I'm currently reading Dirac's Principles of Quantum Mechanics, on page 36, he says: Another assumption we make connected to the physical interpretation of the theory is that, if a certain real ...
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If I want to determine a particle's momentum or position, do I get this information from the wave function?

I am confused about how one measures the dynamical variables (eg position) of a particle. I thought the wave function $\Psi(x,t)$ was the probability amplitude and $|\Psi(x,t)|^2$ represents the ...
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What are the methods of experimentally measuring the observables in quantum mechanics?

Perhaps due to the limited number of textbooks on quantum mechanics I have consulted, I have seen presented the fundamental principles related to observables, but have never seen a somewhat systematic ...
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A new operator which gives direction of the momentum of the particle in 1-d space, preserving everything else : Need practical applications

I have introduced a new observable (unitary self-adjoint operator) which seems to give the direction of the momentum of the particle in 1-dimensional space, without disturbing anything else. We can ...
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Is there a deterministic observable that has only single eigenvalue?

Is there an observable in quantum mechanics which has only one eigenvalue and an eigenspace associated with that single eigenvalue? This observable is deterministic in the sense that it gives same ...
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Importance of anti-self adjoint operators in quantum mechanics

I learnt that the observables are self-adjoint operators working on wave functions which live in a Hilbert space. The eigenvalues of these operators are real and appear as outcome of measurements. ...
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Is there a connection between Lie Groups and observable quantities in physics?

Good evening everybody. I have some questions about the relation between Lie groups and observables in physics. Indeed, taking the example of spin formalism of Quantum mechanics I know that Pauli's ...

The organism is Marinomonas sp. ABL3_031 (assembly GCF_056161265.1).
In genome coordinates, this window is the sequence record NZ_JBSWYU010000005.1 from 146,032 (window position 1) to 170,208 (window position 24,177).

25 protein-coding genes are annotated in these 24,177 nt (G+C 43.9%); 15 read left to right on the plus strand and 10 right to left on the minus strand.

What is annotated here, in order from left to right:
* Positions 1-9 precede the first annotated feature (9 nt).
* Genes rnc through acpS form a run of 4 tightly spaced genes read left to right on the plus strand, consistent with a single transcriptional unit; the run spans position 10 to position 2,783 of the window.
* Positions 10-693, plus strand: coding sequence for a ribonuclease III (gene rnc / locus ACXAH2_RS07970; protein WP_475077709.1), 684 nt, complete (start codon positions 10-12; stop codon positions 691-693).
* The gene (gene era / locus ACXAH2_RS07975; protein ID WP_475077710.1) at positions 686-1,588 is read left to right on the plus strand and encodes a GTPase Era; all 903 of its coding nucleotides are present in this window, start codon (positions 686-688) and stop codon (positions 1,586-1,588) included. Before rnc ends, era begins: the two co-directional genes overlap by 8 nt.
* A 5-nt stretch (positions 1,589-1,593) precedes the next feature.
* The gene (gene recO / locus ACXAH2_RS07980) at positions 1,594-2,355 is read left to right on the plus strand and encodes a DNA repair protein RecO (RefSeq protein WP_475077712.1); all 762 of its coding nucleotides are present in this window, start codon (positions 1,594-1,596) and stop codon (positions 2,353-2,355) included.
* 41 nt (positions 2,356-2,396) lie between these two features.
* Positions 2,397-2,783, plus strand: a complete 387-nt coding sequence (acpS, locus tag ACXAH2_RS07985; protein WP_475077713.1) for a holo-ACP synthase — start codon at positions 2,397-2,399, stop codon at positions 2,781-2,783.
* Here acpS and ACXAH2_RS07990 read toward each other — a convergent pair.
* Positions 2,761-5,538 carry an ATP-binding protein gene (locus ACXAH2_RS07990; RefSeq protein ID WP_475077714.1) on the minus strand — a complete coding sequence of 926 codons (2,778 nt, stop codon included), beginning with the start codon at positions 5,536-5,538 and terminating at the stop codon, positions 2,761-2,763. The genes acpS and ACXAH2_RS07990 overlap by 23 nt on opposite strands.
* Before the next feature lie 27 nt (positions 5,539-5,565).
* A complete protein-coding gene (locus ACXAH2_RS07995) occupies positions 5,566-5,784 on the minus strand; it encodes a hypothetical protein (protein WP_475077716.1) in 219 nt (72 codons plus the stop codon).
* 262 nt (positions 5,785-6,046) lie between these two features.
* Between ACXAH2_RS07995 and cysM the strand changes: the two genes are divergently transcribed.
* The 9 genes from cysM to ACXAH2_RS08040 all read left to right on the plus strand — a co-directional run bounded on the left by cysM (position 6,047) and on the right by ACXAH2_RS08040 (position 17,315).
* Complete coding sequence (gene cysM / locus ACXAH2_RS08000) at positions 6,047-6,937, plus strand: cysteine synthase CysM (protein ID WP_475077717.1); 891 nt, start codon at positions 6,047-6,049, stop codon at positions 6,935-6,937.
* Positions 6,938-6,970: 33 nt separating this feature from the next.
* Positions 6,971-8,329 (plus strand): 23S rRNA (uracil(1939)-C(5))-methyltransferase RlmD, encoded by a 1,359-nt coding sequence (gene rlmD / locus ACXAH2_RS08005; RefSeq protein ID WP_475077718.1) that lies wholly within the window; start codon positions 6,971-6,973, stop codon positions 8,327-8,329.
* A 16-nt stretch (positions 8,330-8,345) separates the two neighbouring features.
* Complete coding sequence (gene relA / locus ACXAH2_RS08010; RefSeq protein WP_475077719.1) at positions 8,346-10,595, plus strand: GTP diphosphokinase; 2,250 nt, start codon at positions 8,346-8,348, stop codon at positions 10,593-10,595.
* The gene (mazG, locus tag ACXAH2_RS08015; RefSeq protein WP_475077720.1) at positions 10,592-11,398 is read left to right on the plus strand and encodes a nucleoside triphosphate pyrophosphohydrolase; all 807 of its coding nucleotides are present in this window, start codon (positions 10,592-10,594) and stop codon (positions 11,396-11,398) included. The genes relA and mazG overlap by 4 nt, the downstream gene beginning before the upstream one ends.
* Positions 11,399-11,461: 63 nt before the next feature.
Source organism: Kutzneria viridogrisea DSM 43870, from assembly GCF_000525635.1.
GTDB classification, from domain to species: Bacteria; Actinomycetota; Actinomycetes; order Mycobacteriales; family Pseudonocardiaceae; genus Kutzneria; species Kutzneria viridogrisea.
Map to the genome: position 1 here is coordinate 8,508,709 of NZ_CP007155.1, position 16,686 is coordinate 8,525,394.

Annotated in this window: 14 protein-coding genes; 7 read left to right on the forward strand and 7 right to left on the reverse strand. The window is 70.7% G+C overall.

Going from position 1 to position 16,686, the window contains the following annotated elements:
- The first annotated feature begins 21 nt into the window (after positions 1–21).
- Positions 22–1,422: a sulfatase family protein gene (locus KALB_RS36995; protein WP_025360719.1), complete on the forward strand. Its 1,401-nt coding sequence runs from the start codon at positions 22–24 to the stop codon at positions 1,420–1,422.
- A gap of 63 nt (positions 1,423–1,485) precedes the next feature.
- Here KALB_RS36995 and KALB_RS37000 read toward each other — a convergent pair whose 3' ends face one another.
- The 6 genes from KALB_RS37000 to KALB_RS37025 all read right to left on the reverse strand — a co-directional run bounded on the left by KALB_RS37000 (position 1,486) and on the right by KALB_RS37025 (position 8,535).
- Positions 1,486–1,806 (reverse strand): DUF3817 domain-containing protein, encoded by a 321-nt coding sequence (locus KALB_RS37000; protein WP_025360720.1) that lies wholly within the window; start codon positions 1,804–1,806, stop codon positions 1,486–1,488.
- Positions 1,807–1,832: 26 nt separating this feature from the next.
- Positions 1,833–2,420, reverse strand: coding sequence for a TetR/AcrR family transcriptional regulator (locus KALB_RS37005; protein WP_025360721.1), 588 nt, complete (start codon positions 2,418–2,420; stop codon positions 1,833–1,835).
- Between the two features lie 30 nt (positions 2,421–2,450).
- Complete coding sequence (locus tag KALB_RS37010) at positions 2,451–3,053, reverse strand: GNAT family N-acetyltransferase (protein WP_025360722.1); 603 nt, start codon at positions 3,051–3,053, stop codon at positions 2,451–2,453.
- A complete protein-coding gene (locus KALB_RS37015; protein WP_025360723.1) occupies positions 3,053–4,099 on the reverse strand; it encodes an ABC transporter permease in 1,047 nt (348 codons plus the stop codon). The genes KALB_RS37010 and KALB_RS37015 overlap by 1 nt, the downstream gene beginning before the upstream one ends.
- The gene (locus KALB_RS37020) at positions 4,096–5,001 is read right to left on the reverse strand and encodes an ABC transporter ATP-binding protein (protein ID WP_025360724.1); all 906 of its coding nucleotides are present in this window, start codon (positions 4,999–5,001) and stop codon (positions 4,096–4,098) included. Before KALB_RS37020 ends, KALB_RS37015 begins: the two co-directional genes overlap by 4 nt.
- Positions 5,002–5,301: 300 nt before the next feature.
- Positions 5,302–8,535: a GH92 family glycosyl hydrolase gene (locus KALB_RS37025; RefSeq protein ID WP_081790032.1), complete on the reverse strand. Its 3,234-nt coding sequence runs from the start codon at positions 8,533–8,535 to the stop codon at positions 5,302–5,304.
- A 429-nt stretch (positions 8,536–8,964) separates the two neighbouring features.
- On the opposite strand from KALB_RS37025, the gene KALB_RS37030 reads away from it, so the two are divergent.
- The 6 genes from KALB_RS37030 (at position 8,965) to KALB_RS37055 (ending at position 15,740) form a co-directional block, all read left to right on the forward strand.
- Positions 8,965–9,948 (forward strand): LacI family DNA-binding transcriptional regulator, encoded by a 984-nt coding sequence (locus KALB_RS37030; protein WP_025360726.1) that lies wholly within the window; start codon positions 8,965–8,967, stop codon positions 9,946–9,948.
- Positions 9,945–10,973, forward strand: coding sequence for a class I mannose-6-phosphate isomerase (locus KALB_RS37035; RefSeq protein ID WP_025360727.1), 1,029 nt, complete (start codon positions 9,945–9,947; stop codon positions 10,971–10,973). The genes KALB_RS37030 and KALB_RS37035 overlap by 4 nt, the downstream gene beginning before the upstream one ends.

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What are observables? [closed]

What are observables and how are they related to quantum decoherence and wavefunction collapse. I read this: Observables - what are they? but it was about the technical details on observables. Even ...
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What does observation mean in two-slit electron diffraction experiment? [duplicate]

My question is clear, that I ask: What do we mean by "observation" in 2-slit experiment for electrons (or any other wave-particle)? You know, we say that :"if we observe the electron, it shows a ...
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Why is quantum mechancis is not content with symmetric operators, but wants self-adjoint operators?

A symmetric operator has only real eigenvalues and different eigenvectors corresponding to different eigenvalues are orthogonal. These are exactly what we want for a physical observable. I think ...
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Physical observables and hermiticity

Is it necessary for an operator to be Hermitian in order to be a physical observable or is it just sufficient that the operator obeys the eigenvalue equation? If I were to check whether an operator is ...
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Why do we care about compatible observables?

Going through my first treatment of quantum mechanics at the Griffiths level, and I was wondering why we care about observables being compatible and what is the significance of having an eigenstate ...